The information below comes from the statement of deficiencies compiled by health inspectors and provided to AHCJ by the Centers for Medicare and Medicaid Services. It does not include the steps the hospital plans to take to fix the problem, known as a plan of correction. For that information, you should contact the hospital, your state health department or CMS. Accessing the document may require you to file a Freedom of Information Request. Information on doing so is available here.

MERIT HEALTH RIVER OAKS 1030 RIVER OAKS DRIVE FLOWOOD, MS 39232 Jan. 5, 2017
VIOLATION: PATIENT RIGHTS: CARE IN SAFE SETTING Tag No: A0144
Based on Emergency Department (ED) record review, staff interview, typed statement review, staff documentation review, policy review, and attempted patient interview, the hospital failed to ensure that each patient receives care in an environment that a reasonable person would consider to be safe. Patient #1, one (1) of 10 patients reviewed, received an intramuscular medication that had been retreived from a biohazard waste container.


Findings include:


Cross Refer to A0405 for the facility's failure to ensure that Patient #1 received care in an environment that a reasonable person would consider to be safe.
VIOLATION: ADMINISTRATION OF DRUGS Tag No: A0405
Based on Emergency Department (ED) record review, staff interview, staff documentation review, typed statement review, policy review, and attempted patient interview, the hospital failed to ensure that all medications given to Patient #1, one (1) of 10 patients reviewed, were prepared and administered in accordance with accepted standards of practice.


Findings include:


On 12/22/16 the State Complaint Hotline received a complaint from Patient #1 regarding an ED visit made on Saturday 12/17/16 between 10:00 p.m. and 11:59 p.m. Patient #1 stated the ER visit was for complaints of a severe headache. Patient #1 stated that a male nurse took her vital signs, the ED physician did his examination and prescribed three medications, oral Benadryl and two (2) injections. A female nurse (Registered Nurse [RN] #1) came into the room and gave Patient #1 the oral Benadryl and one (1) of the injections. The nurse fumbled around at the tray she had set up the medications on and then stated that she had thrown the wrong medicine vial into the red biohazard container on the wall. The nurse left the room, returned to the room, unlocked the biohazard container from the wall, and removed it. Patient #1 stated that Nurse #1 could not get the biohazard container open so she got a male nurse (RN #2) to help her open it. When the container was open RN #1 reached into the biohazard container and retreived the vial of medication. Patient #1 told RN #1 that she did not want that medication that had been thrown into and retrieved from the biohazard container. RN #1 stated, "The vial was never opened so it's ok if I give this to you." The nurse gave Patient #1 the injection with the medication from the vial retreived from the biohazard container.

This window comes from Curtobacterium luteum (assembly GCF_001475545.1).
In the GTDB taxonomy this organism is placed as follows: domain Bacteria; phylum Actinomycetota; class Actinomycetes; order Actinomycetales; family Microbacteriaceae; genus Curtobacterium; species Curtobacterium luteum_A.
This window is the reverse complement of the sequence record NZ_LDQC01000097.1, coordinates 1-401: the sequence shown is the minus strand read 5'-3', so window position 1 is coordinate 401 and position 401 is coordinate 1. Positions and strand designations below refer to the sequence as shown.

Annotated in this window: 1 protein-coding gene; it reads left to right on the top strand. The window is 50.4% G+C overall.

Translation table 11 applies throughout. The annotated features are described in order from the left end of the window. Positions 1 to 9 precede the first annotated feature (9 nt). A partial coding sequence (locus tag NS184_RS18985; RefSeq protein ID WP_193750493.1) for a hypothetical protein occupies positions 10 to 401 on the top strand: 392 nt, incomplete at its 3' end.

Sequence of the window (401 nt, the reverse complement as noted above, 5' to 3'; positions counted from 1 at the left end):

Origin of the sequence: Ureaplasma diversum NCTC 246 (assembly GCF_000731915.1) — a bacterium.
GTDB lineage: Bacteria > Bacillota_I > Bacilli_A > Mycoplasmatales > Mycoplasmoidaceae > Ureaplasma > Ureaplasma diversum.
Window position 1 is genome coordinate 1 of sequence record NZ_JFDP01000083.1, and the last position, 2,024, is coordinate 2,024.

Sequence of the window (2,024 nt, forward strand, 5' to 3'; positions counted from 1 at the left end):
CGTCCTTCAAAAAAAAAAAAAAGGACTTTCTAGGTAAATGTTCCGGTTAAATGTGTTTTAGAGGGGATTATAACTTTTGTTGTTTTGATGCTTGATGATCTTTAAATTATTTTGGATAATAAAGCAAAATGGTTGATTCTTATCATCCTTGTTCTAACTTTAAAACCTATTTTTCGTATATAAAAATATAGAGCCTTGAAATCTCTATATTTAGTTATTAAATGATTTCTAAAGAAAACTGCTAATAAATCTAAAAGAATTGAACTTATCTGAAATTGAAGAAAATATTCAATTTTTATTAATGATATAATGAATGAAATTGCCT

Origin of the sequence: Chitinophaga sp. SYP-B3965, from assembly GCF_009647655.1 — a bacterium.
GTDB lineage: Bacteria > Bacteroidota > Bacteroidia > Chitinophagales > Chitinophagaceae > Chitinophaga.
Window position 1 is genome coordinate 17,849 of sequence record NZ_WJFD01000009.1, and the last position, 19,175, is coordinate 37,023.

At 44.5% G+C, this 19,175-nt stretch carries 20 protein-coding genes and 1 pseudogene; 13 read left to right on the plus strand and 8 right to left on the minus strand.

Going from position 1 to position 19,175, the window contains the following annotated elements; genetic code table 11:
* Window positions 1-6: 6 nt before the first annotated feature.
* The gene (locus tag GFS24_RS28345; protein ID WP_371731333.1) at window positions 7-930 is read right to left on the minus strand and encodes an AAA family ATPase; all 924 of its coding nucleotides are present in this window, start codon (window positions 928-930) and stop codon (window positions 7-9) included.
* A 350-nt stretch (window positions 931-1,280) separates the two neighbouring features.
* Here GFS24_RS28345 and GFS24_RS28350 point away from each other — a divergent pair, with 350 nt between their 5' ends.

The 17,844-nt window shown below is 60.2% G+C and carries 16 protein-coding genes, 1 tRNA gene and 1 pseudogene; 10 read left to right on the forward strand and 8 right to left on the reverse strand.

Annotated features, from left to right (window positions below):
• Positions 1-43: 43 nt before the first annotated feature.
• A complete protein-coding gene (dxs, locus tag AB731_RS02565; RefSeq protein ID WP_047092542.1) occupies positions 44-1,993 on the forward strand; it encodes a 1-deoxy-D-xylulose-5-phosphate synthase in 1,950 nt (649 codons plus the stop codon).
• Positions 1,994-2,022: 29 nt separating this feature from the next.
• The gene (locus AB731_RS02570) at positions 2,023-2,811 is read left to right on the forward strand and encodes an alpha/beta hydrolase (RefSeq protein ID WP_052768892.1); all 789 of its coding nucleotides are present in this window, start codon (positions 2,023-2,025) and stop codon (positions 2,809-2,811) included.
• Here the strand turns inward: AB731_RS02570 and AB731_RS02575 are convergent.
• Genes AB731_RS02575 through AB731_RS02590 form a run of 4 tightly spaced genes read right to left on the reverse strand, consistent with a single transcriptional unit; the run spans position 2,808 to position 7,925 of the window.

On 1/4/17 an unannounced visit was made to the hospital to investigate the complaint made by Patient #1. During the entrance conference with the Chief Executive Officer (CEO) at 9:10 a.m. and with the Chief Nursing Officer (CNO) the Director of Quality Management and the Director of Risk Management at 9:20 a.m. the nature of the investigation was discussed.


Review of Patient #1's ED record revealed that she arrived at the ED on 12/17/16 at 11:03 p.m. with the complaint of a headache which began one (1) day ago. Triage was completed at 11:15 p.m. The ED physician examined the patient and ordered: Toradol 60 mg (milligrams) IM (Intramuscular); Compazine 10 mg IM; and Benadryl 50 mg orally. The patient's diagnosis was Migraine Headache. RN #1 was the primary nurse and documented giving the patient Benadryl 50 mg orally at 11:40 p.m. She gave the patient Toradol 60 mg IM in the right gluteus at 11:41 p.m. and Compazine 10 mg IM in the left gluteus at 11:41 p.m. The pain had decreased on 12/18/16 at 12:04 a.m. and the patient was discharged home at that time.


On 1/4/17 at 1:11 p.m. a call was placed to the complainant. A message was left on voice mail requesting she return the call. The complainant failed to return the call.